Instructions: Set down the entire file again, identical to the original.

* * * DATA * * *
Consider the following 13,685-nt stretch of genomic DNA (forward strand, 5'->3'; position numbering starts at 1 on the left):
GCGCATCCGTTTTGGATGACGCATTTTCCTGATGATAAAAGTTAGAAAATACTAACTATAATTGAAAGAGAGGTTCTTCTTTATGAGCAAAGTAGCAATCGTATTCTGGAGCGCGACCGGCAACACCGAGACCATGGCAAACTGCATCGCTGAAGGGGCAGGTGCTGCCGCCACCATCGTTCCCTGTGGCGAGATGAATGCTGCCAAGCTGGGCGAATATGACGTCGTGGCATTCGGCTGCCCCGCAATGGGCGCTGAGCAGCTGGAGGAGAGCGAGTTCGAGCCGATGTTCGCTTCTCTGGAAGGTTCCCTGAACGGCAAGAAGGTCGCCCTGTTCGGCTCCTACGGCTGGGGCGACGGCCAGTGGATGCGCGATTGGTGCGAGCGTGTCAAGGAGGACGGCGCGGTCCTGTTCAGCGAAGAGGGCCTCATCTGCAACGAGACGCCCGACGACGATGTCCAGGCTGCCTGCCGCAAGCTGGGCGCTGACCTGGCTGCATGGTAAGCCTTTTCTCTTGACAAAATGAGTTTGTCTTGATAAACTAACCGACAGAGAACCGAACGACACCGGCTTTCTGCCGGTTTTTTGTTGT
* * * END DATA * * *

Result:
Consider the following 13,685-nt stretch of genomic DNA (forward strand, 5'->3'; position numbering starts at 1 on the left):
GCGCATCCGTTTTGGATGACGCATTTTCCTGATGATAAAAGTTAGAAAATACTAACTATAATTGAAAGAGAGGTTCTTCTTTATGAGCAAAGTAGCAATCGTATTCTGGAGCGCGACCGGCAACACCGAGACCATGGCAAACTGCATCGCTGAAGGGGCAGGTGCTGCCGCCACCATCGTTCCCTGTGGCGAGATGAATGCTGCCAAGCTGGGCGAATATGACGTCGTGGCATTCGGCTGCCCCGCAATGGGCGCTGAGCAGCTGGAGGAGAGCGAGTTCGAGCCGATGTTCGCTTCTCTGGAAGGTTCCCTGAACGGCAAGAAGGTCGCCCTGTTCGGCTCCTACGGCTGGGGCGACGGCCAGTGGATGCGCGATTGGTGCGAGCGTGTCAAGGAGGACGGCGCGGTCCTGTTCAGCGAAGAGGGCCTCATCTGCAACGAGACGCCCGACGACGATGTCCAGGCTGCCTGCCGCAAGCTGGGCGCTGACCTGGCTGCATGGTAAGCCTTTTCTCTTGACAAAATGAGTTTGTCTTGATAAACTAACCGACAGAGAACCGAACGACACCGGCTTTCTGCCGGTTTTTTGTTGT